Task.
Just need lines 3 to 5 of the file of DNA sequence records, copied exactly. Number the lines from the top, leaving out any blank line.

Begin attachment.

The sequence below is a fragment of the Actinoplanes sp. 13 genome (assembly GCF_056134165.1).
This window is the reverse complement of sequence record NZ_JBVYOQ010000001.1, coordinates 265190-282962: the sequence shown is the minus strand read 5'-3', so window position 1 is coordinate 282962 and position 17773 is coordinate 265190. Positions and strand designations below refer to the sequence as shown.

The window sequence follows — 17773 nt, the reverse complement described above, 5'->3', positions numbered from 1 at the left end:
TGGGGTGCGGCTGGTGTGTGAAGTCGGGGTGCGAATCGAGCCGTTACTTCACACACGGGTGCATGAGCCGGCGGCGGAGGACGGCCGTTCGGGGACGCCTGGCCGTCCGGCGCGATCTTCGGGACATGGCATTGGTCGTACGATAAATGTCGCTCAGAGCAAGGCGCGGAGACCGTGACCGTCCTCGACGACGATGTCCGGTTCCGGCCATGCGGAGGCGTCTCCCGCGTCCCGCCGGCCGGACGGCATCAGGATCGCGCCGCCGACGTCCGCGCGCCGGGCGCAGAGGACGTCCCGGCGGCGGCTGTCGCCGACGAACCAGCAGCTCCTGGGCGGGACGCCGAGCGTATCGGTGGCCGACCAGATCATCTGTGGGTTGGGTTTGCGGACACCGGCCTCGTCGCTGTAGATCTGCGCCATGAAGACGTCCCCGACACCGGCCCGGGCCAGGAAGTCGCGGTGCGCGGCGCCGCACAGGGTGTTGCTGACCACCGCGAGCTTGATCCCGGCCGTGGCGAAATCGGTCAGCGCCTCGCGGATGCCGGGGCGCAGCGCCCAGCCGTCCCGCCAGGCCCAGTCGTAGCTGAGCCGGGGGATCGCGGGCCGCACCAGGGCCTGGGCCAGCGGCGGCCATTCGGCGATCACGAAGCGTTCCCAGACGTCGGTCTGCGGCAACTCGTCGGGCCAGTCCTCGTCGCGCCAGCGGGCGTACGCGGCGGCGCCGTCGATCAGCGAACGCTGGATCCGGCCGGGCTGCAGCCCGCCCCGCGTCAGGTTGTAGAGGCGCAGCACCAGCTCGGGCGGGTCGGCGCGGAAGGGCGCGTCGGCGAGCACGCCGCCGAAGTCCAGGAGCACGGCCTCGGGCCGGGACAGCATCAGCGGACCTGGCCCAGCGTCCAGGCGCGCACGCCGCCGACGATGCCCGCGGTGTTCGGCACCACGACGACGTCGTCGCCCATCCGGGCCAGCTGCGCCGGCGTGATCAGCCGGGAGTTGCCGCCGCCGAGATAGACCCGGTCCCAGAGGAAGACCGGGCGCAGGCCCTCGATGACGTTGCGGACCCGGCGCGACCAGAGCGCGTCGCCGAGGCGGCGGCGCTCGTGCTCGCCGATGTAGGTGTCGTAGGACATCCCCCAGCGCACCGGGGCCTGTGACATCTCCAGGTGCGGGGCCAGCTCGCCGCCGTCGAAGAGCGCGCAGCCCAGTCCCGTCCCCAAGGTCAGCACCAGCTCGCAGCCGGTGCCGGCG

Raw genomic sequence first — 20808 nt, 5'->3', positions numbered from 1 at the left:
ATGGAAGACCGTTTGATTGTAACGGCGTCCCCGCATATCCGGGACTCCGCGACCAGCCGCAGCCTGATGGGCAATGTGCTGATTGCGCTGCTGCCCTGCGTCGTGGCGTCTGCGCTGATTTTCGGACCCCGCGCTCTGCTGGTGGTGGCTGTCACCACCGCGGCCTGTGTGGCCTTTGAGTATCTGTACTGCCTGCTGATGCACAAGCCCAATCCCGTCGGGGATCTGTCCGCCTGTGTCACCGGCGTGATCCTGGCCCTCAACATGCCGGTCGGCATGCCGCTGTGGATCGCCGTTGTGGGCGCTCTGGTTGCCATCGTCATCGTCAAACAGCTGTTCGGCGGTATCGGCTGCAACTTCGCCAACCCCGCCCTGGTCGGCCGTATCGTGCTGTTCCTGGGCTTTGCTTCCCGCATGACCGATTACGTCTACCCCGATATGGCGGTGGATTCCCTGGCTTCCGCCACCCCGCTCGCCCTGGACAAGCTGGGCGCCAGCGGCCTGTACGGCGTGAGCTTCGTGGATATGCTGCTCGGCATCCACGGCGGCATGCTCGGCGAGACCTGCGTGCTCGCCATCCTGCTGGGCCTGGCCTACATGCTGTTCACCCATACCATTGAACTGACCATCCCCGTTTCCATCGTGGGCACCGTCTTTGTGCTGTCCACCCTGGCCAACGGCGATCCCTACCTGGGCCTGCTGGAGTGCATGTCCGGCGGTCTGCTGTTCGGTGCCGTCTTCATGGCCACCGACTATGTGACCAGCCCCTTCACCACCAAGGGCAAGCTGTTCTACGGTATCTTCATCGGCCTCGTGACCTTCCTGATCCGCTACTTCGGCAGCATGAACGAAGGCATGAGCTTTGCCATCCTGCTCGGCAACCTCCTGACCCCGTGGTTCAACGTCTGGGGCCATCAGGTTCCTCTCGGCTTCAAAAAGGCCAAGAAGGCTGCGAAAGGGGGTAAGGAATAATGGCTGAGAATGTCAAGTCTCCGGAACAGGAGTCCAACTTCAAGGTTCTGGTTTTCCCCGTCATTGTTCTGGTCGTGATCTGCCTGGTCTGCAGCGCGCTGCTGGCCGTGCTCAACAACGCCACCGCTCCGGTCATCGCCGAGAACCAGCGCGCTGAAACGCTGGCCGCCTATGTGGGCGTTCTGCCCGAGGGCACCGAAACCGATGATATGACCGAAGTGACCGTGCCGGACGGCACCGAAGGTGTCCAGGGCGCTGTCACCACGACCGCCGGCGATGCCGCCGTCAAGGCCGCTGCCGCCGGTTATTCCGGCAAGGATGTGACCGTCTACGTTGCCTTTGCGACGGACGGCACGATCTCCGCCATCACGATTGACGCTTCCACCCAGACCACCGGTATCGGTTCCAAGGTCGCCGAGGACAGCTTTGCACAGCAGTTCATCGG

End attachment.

The window sequence follows — 17773 nt, the reverse complement described above, 5'->3', positions numbered from 1 at the left end:
TGGGGTGCGGCTGGTGTGTGAAGTCGGGGTGCGAATCGAGCCGTTACTTCACACACGGGTGCATGAGCCGGCGGCGGAGGACGGCCGTTCGGGGACGCCTGGCCGTCCGGCGCGATCTTCGGGACATGGCATTGGTCGTACGATAAATGTCGCTCAGAGCAAGGCGCGGAGACCGTGACCGTCCTCGACGACGATGTCCGGTTCCGGCCATGCGGAGGCGTCTCCCGCGTCCCGCCGGCCGGACGGCATCAGGATCGCGCCGCCGACGTCCGCGCGCCGGGCGCAGAGGACGTCCCGGCGGCGGCTGTCGCCGACGAACCAGCAGCTCCTGGGCGGGACGCCGAGCGTATCGGTGGCCGACCAGATCATCTGTGGGTTGGGTTTGCGGACACCGGCCTCGTCGCTGTAGATCTGCGCCATGAAGACGTCCCCGACACCGGCCCGGGCCAGGAAGTCGCGGTGCGCGGCGCCGCACAGGGTGTTGCTGACCACCGCGAGCTTGATCCCGGCCGTGGCGAAATCGGTCAGCGCCTCGCGGATGCCGGGGCGCAGCGCCCAGCCGTCCCGCCAGGCCCAGTCGTAGCTGAGCCGGGGGATCGCGGGCCGCACCAGGGCCTGGGCCAGCGGCGGCCATTCGGCGATCACGAAGCGTTCCCAGACGTCGGTCTGCGGCAACTCGTCGGGCCAGTCCTCGTCGCGCCAGCGGGCGTACGCGGCGGCGCCGTCGATCAGCGAACGCTGGATCCGGCCGGGCTGCAGCCCGCCCCGCGTCAGGTTGTAGAGGCGCAGCACCAGCTCGGGCGGGTCGGCGCGGAAGGGCGCGTCGGCGAGCACGCCGCCGAAGTCCAGGAGCACGGCCTCGGGCCGGGACAGCATCAGCGGACCTGGCCCAGCGTCCAGGCGCGCACGCCGCCGACGATGCCCGCGGTGTTCGGCACCACGACGACGTCGTCGCCCATCCGGGCCAGCTGCGCCGGCGTGATCAGCCGGGAGTTGCCGCCGCCGAGATAGACCCGGTCCCAGAGGAAGACCGGGCGCAGGCCCTCGATGACGTTGCGGACCCGGCGCGACCAGAGCGCGTCGCCGAGGCGGCGGCGCTCGTGCTCGCCGATGTAGGTGTCGTAGGACATCCCCCAGCGCACCGGGGCCTGTGACATCTCCAGGTGCGGGGCCAGCTCGCCGCCGTCGAAGAGCGCGCAGCCCAGTCCCGTCCCCAAGGTCAGCACCAGCTCGCAGCCGGTGCCGGCG

Raw genomic sequence first — 20808 nt, 5'->3', positions numbered from 1 at the left: